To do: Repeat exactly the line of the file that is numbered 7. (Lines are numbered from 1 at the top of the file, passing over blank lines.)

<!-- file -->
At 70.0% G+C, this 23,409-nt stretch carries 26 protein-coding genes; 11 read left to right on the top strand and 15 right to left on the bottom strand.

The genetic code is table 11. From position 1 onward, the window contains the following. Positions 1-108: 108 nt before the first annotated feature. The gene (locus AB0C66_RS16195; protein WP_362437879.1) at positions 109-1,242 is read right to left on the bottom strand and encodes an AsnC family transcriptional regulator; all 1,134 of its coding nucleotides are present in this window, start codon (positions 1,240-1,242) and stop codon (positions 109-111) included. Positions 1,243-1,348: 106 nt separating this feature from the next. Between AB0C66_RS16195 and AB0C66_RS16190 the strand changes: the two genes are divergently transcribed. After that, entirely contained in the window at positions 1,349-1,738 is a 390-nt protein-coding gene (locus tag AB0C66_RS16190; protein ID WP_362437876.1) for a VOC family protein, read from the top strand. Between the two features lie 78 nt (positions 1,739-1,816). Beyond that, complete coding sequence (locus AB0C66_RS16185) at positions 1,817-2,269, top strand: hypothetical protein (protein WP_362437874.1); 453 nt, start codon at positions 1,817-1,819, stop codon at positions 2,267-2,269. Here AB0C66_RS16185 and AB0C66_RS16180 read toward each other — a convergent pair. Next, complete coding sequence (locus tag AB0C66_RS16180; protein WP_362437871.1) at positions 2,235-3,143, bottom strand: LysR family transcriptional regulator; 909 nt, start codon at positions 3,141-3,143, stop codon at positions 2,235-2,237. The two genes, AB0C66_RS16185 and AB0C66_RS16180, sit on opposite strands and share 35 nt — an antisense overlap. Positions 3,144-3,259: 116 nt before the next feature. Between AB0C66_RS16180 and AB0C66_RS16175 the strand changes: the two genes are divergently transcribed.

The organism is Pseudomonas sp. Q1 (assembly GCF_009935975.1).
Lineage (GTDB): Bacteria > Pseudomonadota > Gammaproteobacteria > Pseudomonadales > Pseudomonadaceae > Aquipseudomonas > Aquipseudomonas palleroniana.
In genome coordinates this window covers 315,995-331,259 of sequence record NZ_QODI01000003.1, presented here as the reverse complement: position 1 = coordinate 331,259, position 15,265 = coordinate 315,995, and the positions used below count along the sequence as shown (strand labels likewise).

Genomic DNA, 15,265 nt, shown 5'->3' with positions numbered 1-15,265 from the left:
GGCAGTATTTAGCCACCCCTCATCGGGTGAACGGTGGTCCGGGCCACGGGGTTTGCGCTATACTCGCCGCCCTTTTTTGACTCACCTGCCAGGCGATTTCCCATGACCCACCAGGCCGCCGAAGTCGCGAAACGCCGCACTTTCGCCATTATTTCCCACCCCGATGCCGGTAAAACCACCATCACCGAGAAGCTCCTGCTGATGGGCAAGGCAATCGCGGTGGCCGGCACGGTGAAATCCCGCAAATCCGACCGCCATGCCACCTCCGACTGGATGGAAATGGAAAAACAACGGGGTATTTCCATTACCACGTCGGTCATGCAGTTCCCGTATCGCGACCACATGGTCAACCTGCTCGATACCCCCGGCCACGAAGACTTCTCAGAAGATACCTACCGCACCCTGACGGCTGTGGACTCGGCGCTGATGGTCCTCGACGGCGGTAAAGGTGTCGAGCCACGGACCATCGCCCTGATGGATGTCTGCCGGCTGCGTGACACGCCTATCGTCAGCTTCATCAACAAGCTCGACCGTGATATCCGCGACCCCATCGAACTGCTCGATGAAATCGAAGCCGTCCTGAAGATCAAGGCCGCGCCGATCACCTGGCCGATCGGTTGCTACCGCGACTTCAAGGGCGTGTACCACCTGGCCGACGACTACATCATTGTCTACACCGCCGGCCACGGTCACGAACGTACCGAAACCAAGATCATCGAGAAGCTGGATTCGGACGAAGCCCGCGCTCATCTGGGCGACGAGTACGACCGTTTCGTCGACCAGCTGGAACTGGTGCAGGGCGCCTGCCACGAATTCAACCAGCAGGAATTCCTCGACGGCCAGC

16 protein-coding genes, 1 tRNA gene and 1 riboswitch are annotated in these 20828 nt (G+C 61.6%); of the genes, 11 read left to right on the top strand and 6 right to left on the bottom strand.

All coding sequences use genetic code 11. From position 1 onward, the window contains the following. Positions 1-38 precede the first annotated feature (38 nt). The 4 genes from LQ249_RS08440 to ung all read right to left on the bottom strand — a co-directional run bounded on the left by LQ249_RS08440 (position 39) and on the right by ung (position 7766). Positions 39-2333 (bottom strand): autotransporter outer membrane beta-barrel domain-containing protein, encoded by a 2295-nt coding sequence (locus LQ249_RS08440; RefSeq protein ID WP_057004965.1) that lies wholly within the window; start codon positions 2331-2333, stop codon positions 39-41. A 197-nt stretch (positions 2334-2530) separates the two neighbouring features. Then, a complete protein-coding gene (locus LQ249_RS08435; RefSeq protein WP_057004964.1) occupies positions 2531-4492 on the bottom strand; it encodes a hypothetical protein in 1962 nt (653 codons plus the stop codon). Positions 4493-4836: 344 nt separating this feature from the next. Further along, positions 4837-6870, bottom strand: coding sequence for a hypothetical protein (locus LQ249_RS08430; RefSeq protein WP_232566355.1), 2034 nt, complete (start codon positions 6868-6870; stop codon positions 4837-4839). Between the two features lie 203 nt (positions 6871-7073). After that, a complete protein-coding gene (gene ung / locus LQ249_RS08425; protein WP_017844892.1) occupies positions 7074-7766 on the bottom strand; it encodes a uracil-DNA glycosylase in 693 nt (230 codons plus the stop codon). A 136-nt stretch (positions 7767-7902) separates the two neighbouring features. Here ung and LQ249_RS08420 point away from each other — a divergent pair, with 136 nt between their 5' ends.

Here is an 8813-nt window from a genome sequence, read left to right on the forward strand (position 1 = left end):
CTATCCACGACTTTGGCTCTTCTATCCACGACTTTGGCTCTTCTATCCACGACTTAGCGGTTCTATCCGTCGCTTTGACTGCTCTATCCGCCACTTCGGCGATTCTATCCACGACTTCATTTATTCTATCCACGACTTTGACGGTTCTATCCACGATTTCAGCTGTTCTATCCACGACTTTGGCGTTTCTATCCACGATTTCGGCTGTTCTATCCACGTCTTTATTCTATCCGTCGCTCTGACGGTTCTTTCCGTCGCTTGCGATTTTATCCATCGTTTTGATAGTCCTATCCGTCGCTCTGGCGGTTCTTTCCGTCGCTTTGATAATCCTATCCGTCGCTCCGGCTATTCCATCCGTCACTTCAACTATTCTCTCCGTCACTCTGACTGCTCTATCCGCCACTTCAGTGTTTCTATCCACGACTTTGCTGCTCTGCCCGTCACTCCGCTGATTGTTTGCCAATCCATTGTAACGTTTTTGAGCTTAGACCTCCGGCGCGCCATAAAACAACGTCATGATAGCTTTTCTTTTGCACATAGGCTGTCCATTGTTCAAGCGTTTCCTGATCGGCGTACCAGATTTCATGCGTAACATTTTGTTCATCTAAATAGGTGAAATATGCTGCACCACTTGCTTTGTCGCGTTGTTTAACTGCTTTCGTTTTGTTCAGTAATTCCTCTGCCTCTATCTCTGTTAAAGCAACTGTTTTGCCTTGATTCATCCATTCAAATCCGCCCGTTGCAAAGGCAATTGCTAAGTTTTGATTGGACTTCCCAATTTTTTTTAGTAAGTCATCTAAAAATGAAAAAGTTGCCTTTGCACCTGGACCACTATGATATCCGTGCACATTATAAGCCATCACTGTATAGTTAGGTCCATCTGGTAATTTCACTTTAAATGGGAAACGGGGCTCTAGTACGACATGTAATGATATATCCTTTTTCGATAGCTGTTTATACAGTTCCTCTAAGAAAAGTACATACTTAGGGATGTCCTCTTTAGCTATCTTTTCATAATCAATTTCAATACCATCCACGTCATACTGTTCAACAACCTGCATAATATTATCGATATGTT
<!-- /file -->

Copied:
GGCAGTATTTAGCCACCCCTCATCGGGTGAACGGTGGTCCGGGCCACGGGGTTTGCGCTATACTCGCCGCCCTTTTTTGACTCACCTGCCAGGCGATTTCCCATGACCCACCAGGCCGCCGAAGTCGCGAAACGCCGCACTTTCGCCATTATTTCCCACCCCGATGCCGGTAAAACCACCATCACCGAGAAGCTCCTGCTGATGGGCAAGGCAATCGCGGTGGCCGGCACGGTGAAATCCCGCAAATCCGACCGCCATGCCACCTCCGACTGGATGGAAATGGAAAAACAACGGGGTATTTCCATTACCACGTCGGTCATGCAGTTCCCGTATCGCGACCACATGGTCAACCTGCTCGATACCCCCGGCCACGAAGACTTCTCAGAAGATACCTACCGCACCCTGACGGCTGTGGACTCGGCGCTGATGGTCCTCGACGGCGGTAAAGGTGTCGAGCCACGGACCATCGCCCTGATGGATGTCTGCCGGCTGCGTGACACGCCTATCGTCAGCTTCATCAACAAGCTCGACCGTGATATCCGCGACCCCATCGAACTGCTCGATGAAATCGAAGCCGTCCTGAAGATCAAGGCCGCGCCGATCACCTGGCCGATCGGTTGCTACCGCGACTTCAAGGGCGTGTACCACCTGGCCGACGACTACATCATTGTCTACACCGCCGGCCACGGTCACGAACGTACCGAAACCAAGATCATCGAGAAGCTGGATTCGGACGAAGCCCGCGCTCATCTGGGCGACGAGTACGACCGTTTCGTCGACCAGCTGGAACTGGTGCAGGGCGCCTGCCACGAATTCAACCAGCAGGAATTCCTCGACGGCCAGC